The major stock indices all ended Monday's session lower, which made Monday a rare day. That uncharacteristic movement, however, has given way this morning to a characteristic effort of buying the dip.
The S&P futures are up four points, the Nasdaq 100 futures are up 15 points, and the Dow Jones Industrial Average futures are up 143 points.
This morning's effort, though, is more than a reflexive move. There are a number of reasons why the major indices are all indicated to open higher and they are congealing around a supportive theme: better-than-expected earnings news.
Dow component Caterpillar (CAT) has led the earnings brigade, blowing past consensus third quarter earnings estimates and raising its full-year guidance. Caterpillar noted it saw an improvement in end-user demand across all regions and most end markets.
It was exactly the type of perspective market participants had hoped to hear to corroborate their faith in the reflation trade.
Shares of CAT are up 7.3% in pre-market trading, which will offer a nice boost to the price-weighted Dow Jones Industrial Average. CAT won't be the only source of support either.
3M (MMM) also impressed with its results and outlook, registering sales increases in all segments and geographic regions in which it operates. MMM is up 2.7% in pre-market action.
United Technologies (UTX) is up 1.1% after it beat third quarter expectations and raised its full-year outlook. McDonald's (MCD) is flat after coming up a penny shy of earnings estimates, but exceeding quarterly same-store sales expectations.
And then there are non-Dow components like Biogen (BIIB), Eli Lilly (LLY), Sherwin-Williams (SHW), General Motors (GM), and Corning (GLW), which also surpassed earnings expectations.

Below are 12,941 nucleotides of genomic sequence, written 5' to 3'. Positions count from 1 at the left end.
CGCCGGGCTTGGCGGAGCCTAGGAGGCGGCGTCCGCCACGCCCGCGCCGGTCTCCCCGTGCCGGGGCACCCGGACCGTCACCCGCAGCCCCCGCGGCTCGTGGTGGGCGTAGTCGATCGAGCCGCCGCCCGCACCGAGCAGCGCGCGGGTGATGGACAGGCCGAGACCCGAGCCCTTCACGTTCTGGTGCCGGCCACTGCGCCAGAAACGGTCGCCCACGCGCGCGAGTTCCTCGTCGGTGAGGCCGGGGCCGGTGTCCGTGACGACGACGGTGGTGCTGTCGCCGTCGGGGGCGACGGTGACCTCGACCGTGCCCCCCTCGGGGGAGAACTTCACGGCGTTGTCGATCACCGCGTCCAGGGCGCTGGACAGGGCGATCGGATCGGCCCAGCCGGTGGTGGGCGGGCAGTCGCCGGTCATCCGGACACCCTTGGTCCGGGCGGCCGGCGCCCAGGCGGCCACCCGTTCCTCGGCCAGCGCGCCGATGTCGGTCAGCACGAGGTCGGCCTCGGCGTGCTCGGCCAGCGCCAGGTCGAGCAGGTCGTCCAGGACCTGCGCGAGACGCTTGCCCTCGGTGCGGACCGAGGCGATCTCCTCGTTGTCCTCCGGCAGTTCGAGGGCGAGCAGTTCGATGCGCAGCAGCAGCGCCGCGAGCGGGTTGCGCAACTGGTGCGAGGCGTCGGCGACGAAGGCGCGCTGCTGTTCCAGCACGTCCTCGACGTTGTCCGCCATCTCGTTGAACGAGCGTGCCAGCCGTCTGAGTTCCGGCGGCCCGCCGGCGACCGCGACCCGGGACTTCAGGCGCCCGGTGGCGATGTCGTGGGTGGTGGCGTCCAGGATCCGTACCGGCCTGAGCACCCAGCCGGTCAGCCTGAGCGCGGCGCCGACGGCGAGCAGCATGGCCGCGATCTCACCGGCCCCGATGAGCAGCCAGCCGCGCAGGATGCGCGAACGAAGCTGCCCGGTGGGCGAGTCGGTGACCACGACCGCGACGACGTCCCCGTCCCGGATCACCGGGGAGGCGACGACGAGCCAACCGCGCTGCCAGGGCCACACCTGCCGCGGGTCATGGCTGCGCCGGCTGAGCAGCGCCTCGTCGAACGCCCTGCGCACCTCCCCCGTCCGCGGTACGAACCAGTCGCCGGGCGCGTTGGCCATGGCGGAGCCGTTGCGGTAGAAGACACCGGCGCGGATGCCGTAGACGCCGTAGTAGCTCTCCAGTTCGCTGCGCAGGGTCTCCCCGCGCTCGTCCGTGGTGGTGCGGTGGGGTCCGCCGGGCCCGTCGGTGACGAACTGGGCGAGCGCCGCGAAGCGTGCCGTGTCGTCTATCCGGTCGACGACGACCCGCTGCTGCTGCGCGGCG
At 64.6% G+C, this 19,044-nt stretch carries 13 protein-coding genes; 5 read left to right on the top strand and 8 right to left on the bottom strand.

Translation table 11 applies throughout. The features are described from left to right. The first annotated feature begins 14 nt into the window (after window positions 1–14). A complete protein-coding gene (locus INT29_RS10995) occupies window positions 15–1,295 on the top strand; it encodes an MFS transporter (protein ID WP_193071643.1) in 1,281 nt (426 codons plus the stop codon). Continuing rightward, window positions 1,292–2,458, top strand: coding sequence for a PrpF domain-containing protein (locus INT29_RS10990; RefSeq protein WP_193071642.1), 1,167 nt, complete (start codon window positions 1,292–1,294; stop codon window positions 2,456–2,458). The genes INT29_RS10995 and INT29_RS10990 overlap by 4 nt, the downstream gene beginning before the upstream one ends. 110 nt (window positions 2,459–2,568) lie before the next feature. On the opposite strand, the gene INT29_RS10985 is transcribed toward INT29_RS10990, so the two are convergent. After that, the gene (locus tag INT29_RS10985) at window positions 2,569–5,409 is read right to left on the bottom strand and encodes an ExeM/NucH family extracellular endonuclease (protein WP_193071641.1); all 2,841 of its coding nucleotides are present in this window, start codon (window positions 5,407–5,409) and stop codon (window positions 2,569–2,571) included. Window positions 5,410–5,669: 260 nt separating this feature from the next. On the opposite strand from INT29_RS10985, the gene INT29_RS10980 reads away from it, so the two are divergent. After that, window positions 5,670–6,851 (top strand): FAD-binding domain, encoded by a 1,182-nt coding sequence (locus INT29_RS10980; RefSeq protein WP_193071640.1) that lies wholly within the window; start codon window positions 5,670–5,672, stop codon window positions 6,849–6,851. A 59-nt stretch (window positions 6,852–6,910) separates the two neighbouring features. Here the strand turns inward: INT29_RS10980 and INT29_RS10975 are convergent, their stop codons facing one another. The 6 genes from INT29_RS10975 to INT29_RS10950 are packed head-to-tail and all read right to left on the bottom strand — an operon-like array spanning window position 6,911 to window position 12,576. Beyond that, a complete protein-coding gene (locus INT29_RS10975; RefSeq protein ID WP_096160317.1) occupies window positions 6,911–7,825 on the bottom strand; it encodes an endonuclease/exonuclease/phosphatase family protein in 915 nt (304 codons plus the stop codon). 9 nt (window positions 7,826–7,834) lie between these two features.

Not all of those stocks are trading higher, though, as pre-report advances have given way to a sell-the-news response in some instances. Nevertheless, the point remains that encouraging earnings results are feeding the bull market and curtailing overall selling interest.
The good news for stocks is translating into bad news for longer-dated Treasuries.
The yield on the 10-yr note has climbed three basis points to 2.41% and is testing key resistance in the form of the closing-high yield of 2.42% seen in May. The two-year note yield is unchanged, so there is a curve-steepening trade unfolding that fits the reflation-oriented theme that is benefiting stocks at the moment.
That steepening is apt to be seen as a good move for the financial sector, which should help lead the stock market's opening advance.
There isn't any economic data of note for the U.S. today, although the U.S. economic prospects remain in focus as headlines surrounding possible tax reform initiatives and the impending nomination of the Fed chairman continue to swirl.
In all likelihood, the bears are continuing to swirl, too, as the stock market keeps defying correction calls.